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Additional resources for Britannica Illustrated Science Library Reptiles And Dinosaurs
They are perfectly adapted for life in the water and use their tails for swimming. SCALES ALONG THE BACK 1 hour THE AMOUNT OF TIME THEY CAN REMAIN UNDERWATER WELL PROTECTED Body scales serve as armor. Webbed feet help them to swim. EYES ON TOP OF HEAD V-SHAPED SNOUT Busy Females The female lays from 16 to 80 eggs in a hole well above the water level. She will use this same nest throughout her life. She carefully protects the eggs while they incubate. When the young hatch, she carefully picks up the hatchlings and carries them to the water in groups.
BACK The scales are closer together. Arrangement of Scales The appearance of the scales is a simple and easy way to classify species. The large parietal scales follow a line that usually differs among species. The sublabial scales are also widely used in identification. Usually there are five, but the number varies between species. The ventral scales are perhaps most easily used for identification, because they differ notably from one group to another. They are always wide, cover the entire body, and are divided into sections: neck, belly, and tail.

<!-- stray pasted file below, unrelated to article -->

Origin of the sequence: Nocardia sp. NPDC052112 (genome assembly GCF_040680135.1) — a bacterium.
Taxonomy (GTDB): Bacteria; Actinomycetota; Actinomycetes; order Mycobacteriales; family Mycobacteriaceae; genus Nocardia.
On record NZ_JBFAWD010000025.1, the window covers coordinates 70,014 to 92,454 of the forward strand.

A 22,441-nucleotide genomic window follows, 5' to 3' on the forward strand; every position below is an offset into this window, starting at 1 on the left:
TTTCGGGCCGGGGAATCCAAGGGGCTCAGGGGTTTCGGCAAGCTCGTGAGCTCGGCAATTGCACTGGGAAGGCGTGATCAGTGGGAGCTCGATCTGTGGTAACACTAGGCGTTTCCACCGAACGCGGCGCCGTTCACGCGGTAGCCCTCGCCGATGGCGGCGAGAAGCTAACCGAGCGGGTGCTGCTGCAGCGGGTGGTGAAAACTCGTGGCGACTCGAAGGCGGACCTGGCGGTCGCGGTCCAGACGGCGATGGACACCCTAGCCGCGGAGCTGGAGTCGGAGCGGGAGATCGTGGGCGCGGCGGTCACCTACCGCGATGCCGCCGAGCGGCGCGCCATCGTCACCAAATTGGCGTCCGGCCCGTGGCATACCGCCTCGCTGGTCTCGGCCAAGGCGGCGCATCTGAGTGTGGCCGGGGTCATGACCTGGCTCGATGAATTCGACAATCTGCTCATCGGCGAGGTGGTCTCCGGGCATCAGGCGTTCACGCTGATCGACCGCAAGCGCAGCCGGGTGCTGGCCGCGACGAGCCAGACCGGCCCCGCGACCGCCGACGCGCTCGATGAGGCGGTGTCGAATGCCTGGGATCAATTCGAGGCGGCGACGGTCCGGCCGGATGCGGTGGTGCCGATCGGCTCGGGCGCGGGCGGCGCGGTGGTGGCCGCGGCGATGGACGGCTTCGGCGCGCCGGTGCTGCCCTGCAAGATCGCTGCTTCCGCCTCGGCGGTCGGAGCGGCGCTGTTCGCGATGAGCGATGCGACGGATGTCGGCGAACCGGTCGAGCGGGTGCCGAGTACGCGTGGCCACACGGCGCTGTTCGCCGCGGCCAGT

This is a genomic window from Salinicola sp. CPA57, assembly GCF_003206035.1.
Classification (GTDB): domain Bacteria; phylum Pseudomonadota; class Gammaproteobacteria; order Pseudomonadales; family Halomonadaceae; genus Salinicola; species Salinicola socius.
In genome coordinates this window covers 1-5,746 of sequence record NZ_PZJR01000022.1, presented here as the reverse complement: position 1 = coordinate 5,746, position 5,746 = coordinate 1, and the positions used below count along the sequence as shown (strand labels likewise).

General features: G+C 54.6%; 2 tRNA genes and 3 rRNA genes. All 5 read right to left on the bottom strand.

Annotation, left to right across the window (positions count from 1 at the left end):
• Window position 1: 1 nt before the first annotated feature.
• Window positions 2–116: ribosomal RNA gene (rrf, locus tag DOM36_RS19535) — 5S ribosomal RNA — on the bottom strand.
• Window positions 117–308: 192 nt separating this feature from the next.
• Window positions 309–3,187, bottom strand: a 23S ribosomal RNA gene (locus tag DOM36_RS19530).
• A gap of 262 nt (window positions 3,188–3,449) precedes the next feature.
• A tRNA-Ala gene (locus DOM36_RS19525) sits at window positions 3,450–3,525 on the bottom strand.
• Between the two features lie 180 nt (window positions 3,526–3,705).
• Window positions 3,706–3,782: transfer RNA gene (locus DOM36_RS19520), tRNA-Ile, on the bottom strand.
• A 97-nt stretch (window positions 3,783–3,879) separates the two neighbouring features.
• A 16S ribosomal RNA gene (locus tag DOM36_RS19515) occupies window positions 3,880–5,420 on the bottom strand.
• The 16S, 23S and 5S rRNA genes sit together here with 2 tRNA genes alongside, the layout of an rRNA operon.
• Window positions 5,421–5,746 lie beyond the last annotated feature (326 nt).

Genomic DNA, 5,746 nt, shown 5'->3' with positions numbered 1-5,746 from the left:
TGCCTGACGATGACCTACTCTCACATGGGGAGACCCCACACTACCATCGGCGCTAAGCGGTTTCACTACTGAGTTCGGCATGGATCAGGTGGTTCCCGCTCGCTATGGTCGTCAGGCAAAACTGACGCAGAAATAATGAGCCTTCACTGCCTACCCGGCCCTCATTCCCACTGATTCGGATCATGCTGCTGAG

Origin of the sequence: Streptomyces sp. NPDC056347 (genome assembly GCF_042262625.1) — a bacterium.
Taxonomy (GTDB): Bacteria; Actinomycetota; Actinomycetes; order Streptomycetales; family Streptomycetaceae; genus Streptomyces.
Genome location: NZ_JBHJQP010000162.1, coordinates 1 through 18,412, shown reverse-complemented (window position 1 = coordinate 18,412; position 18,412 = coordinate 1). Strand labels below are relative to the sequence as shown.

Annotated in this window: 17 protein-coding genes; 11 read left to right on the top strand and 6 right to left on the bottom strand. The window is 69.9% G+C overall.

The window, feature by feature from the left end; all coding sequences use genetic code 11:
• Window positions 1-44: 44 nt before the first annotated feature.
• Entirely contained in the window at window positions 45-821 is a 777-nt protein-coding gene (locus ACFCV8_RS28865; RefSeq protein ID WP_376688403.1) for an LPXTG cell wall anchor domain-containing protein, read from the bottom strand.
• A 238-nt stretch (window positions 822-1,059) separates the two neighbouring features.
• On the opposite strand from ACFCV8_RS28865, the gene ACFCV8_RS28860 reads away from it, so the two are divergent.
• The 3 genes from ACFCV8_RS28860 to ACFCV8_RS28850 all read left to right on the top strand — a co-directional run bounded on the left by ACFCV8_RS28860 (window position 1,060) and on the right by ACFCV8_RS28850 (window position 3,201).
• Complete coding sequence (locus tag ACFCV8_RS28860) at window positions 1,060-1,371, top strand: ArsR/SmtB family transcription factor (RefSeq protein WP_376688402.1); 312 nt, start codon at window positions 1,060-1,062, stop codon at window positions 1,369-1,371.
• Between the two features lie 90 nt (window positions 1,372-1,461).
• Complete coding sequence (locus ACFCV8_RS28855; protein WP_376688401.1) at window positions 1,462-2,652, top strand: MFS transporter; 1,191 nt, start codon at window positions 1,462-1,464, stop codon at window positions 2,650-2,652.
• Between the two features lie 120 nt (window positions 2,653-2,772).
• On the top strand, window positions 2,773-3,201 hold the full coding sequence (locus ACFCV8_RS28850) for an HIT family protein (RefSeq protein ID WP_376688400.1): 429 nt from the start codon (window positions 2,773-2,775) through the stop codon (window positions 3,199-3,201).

With their hind legs, they dig a hole in the center where they lay their eggs—from 30 to 75 at a time. When finished, they cover the nest with earth. In some cases, the females return to the water and have nothing more to do with the eggs. In the state of Louisiana, a white alligator with no skin pigmentation lives in captivity. This trait would make it vulnerable in the wild, because it would be unable to absorb energy from the sun, a process that is crucial for many reasons, especially for the maintenance of its body temperature, allowing it to have enough energy to attack its prey.